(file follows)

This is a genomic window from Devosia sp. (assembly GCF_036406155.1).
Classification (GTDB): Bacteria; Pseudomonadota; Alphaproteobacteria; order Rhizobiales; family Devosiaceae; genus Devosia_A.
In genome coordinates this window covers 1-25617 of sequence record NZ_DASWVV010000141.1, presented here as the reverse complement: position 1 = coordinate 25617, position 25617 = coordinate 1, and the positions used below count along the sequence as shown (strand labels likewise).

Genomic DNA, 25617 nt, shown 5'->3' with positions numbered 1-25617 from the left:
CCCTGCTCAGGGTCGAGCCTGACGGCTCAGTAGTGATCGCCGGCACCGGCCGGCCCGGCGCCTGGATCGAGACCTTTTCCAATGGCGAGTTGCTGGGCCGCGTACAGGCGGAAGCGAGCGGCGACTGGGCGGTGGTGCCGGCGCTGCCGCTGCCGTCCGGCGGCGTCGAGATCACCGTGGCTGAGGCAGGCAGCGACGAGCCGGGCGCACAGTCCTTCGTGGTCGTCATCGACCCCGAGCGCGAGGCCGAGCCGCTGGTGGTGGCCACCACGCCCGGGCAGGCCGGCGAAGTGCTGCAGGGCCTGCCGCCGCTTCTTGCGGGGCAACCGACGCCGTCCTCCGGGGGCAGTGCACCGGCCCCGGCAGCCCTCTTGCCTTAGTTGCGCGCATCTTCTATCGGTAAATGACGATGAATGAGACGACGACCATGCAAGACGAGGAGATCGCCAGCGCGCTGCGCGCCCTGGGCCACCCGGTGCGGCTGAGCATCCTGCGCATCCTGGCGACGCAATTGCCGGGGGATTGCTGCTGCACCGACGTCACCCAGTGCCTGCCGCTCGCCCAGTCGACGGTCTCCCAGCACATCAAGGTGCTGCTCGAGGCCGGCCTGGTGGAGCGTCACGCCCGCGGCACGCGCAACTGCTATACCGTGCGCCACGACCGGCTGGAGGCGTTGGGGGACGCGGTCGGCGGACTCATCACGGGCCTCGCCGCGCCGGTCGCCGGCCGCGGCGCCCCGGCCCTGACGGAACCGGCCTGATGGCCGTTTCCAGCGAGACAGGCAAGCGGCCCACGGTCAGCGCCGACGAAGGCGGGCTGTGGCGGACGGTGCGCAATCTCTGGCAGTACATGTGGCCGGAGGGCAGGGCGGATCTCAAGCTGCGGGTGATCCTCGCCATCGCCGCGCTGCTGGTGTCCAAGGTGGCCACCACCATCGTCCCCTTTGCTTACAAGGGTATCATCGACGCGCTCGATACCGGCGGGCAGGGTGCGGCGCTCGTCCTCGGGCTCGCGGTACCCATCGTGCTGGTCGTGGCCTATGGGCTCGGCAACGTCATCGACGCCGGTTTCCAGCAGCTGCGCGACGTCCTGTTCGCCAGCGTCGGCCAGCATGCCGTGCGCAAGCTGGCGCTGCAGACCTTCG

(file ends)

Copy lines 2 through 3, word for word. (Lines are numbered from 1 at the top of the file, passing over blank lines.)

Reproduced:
Classification (GTDB): Bacteria; Pseudomonadota; Alphaproteobacteria; order Rhizobiales; family Devosiaceae; genus Devosia_A.
In genome coordinates this window covers 1-25617 of sequence record NZ_DASWVV010000141.1, presented here as the reverse complement: position 1 = coordinate 25617, position 25617 = coordinate 1, and the positions used below count along the sequence as shown (strand labels likewise).